Cellular dynamics in pig-to-human kidney xenotransplantation.

Med (New York, N.Y.)

BACKGROUND: Xenotransplantation of genetically engineered porcine organs has the potential to address the challenge of organ donor shortage. Two cases of porcine-to-human kidney xenotransplantation were performed, yet the physiological effects on the xenografts and the recipients' immune responses remain largely uncharacterized.METHODS: We performed single-cell RNA sequencing (scRNA-seq) and longitudinal RNA-seq analyses of the porcine kidneys to dissect xenotransplantation-associated cellular dynamics and xenograft-recipient interactions. We additionally performed longitudinal scRNA-seq of the peripheral blood mononuclear cells (PBMCs) to detect recipient immune responses across time.FINDINGS: Although no hyperacute rejection signals were detected, scRNA-seq analyses of the xenografts found evidence of endothelial cell and immune response activation, indicating early signs of antibody-mediated rejection. Tracing the cells' species origin, we found human immune cell infiltration in both xenografts. Human transcripts in the longitudinal bulk RNA-seq revealed that human immune cell infiltration and the activation of interferon-gamma-induced chemokine expression occurred by 12 and 48 h post-xenotransplantation, respectively. Concordantly, longitudinal scRNA-seq of PBMCs also revealed two phases of the recipients' immune responses at 12 and 48-53 h. Lastly, we observed global expression signatures of xenotransplantation-associated kidney tissue damage in the xenografts. Surprisingly, we detected a rapid increase of proliferative cells in both xenografts, indicating the activation of the porcine tissue repair program.CONCLUSIONS: Longitudinal and single-cell transcriptomic analyses of porcine kidneys and the recipient's PBMCs revealed time-resolved cellular dynamics of xenograft-recipient interactions during xenotransplantation. These cues can be leveraged for designing gene edits and immunosuppression regimens to optimize xenotransplantation outcomes.FUNDING: This work was supported by NIH RM1HG009491 and DP5OD033430.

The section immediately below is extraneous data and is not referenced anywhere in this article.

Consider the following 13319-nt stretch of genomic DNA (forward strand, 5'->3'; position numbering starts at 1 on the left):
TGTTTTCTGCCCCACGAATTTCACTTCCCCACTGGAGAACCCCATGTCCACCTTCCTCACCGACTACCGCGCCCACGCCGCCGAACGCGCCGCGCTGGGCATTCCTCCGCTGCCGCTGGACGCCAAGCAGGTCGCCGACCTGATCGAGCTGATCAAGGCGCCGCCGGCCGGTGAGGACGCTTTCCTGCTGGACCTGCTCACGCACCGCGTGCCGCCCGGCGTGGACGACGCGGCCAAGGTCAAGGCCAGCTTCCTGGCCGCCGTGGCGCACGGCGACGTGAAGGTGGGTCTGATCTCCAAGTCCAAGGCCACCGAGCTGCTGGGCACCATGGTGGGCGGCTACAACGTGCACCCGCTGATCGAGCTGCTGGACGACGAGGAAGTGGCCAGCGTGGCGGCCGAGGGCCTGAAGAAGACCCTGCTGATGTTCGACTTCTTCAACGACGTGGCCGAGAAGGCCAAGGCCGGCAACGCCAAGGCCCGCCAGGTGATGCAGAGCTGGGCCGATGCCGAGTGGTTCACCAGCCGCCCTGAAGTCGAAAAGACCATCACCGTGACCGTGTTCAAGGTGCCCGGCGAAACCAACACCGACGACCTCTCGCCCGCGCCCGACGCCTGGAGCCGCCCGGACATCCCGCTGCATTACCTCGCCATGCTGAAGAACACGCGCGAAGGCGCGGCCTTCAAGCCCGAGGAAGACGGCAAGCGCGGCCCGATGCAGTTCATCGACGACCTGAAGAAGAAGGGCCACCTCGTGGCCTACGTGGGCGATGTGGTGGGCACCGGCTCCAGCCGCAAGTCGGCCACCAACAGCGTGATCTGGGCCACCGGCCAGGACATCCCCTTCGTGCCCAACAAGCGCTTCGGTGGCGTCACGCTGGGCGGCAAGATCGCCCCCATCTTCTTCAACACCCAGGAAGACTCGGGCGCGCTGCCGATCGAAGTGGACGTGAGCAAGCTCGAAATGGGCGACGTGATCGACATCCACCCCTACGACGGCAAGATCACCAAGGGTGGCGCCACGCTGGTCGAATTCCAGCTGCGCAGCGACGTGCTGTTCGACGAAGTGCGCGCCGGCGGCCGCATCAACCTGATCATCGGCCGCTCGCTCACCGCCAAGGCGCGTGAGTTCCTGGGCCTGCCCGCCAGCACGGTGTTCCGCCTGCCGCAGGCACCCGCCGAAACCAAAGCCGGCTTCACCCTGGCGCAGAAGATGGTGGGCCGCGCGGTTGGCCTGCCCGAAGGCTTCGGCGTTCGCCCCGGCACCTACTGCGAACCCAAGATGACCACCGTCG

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Med (New York, N.Y.)
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